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Freelance writing or other writing jobs?

Discussion in 'Chit Chat' started by Eztlirald Clarinda, Jun 4, 2021.

  1. Eztlirald Clarinda

    Eztlirald Clarinda Dreamer

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    So I’m looking to start a job that involves writing and is a little flexible. The thing is, I have absolutely no freelance writing experience. Does anyone have any ideas or suggestions?
     
  2. Chasejxyz

    Chasejxyz Sage

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    I did it for a number of years and boy did it suck, really hard. Types I did:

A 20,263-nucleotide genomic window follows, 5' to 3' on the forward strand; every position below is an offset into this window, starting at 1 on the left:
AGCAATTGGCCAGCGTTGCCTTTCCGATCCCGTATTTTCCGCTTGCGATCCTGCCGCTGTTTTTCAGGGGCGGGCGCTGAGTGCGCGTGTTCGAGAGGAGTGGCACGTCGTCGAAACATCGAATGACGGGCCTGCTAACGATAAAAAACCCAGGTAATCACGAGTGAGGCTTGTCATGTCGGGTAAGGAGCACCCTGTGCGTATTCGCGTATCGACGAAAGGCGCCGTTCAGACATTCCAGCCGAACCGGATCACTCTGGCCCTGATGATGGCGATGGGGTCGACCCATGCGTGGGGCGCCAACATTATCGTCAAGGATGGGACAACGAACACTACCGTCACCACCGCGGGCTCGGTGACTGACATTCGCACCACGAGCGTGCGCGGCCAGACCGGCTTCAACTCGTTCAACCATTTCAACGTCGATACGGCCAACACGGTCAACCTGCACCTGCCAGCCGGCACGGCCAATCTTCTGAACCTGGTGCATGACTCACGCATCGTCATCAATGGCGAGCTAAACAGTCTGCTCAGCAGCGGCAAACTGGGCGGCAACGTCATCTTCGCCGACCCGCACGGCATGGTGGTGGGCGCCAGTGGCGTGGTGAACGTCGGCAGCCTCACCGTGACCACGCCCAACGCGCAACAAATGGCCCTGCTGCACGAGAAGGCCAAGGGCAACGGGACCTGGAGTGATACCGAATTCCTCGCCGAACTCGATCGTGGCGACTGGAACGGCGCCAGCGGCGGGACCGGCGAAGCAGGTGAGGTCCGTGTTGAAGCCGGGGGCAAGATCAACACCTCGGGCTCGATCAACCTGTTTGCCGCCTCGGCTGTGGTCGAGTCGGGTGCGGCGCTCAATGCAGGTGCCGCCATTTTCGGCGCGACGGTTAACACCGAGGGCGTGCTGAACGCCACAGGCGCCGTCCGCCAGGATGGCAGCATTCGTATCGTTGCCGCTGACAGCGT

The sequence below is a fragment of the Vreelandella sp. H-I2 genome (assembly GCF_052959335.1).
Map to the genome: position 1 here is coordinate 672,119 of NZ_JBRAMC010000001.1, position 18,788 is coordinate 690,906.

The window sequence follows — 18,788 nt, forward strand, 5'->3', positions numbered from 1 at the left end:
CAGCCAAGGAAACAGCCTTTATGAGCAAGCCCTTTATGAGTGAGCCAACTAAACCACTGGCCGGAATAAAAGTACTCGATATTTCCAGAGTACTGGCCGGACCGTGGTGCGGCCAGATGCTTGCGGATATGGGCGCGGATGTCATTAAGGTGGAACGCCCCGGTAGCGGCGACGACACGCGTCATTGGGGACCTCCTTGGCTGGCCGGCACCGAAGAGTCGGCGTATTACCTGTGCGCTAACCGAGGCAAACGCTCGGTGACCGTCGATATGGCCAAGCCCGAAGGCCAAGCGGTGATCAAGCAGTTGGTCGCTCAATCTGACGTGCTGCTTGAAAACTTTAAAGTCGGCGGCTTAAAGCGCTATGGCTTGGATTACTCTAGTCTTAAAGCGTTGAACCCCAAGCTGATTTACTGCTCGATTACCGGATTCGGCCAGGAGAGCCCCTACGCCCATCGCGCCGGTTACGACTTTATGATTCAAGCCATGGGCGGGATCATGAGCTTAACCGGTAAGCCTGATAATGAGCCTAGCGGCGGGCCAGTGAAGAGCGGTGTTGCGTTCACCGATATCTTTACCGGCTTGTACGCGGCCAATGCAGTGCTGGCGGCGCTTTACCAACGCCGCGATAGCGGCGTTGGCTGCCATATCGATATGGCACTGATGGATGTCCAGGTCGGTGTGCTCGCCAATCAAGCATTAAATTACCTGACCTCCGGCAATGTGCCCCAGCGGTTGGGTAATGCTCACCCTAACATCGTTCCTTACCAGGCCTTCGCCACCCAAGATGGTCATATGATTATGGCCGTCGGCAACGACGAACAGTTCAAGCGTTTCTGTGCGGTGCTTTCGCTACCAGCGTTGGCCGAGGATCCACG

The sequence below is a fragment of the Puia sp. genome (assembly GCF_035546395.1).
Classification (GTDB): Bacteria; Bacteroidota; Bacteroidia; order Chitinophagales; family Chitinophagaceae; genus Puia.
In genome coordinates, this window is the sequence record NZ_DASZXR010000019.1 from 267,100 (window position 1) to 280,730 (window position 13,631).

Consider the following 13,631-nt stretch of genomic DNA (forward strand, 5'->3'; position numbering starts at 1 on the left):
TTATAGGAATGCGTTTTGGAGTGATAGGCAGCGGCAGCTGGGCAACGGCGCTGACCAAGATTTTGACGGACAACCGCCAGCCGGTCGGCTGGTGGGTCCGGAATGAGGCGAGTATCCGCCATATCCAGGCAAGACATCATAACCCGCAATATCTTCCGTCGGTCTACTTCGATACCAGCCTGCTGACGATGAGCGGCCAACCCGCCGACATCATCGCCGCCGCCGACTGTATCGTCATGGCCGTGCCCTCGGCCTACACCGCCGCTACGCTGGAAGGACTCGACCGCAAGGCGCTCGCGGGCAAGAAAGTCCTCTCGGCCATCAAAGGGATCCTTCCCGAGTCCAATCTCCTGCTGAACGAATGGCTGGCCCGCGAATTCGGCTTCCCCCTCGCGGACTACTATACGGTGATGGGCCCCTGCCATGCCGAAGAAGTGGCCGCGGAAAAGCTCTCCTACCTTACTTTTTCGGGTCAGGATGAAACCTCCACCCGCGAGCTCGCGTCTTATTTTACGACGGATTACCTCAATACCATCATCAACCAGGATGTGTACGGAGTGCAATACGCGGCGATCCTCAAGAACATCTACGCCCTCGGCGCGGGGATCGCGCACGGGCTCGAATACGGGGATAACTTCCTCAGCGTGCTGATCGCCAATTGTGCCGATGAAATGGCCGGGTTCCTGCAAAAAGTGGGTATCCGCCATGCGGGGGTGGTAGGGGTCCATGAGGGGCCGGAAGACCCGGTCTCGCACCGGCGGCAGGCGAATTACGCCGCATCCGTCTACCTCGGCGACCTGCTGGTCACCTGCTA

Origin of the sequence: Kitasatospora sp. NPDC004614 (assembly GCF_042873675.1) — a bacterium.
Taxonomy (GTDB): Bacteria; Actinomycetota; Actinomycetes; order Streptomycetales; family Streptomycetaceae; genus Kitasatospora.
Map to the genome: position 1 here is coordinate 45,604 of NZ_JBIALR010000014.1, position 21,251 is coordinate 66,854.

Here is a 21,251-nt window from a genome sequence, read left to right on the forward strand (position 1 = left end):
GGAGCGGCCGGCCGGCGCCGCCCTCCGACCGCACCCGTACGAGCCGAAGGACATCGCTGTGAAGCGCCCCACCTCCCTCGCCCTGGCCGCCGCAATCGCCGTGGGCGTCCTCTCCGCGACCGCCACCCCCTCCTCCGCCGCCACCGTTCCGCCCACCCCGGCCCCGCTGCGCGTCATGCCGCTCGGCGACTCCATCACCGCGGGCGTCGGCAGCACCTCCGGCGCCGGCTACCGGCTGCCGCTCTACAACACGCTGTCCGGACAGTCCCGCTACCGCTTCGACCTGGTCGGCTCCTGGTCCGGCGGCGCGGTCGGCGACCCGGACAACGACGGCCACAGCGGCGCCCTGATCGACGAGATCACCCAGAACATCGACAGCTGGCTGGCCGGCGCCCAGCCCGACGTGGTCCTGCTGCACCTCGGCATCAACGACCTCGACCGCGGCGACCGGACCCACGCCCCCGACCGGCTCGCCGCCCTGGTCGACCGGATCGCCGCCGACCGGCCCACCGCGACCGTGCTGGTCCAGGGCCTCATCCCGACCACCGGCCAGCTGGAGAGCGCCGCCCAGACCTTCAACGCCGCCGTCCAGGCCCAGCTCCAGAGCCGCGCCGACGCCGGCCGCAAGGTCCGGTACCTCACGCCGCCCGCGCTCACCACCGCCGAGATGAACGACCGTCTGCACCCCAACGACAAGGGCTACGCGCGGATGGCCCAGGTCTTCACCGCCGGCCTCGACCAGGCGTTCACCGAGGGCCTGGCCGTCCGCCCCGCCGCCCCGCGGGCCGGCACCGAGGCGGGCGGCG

• Blog posts. You're competing with people all over the world to make content that is as pleasing to the SEO algroithims as possible. You might learn some interesting things (can cats eat watermelon? yes, but don't feed them too much. Can you be a raw vegan and an MMA fighter? Yeah, it's hard but you can) but you're also doing 1-2 hours of work for as low as $5, since you're paid by the finished length of the piece. I can pound out 100 words easy, but SEO-optimized writing is something else. How many times can you use the exact phrase "can cats eat watermelon" without feeling like your writing is terrible? Remember you need to use it at least 5 times in your 250 word blog post, and it has to be that exact phrase. You also have no idea where the posts will end up, and it will almost never be under your name, so it really won't build your portfolio. You don't need any experience to do this, but this also means you have huge competition and terrible pay.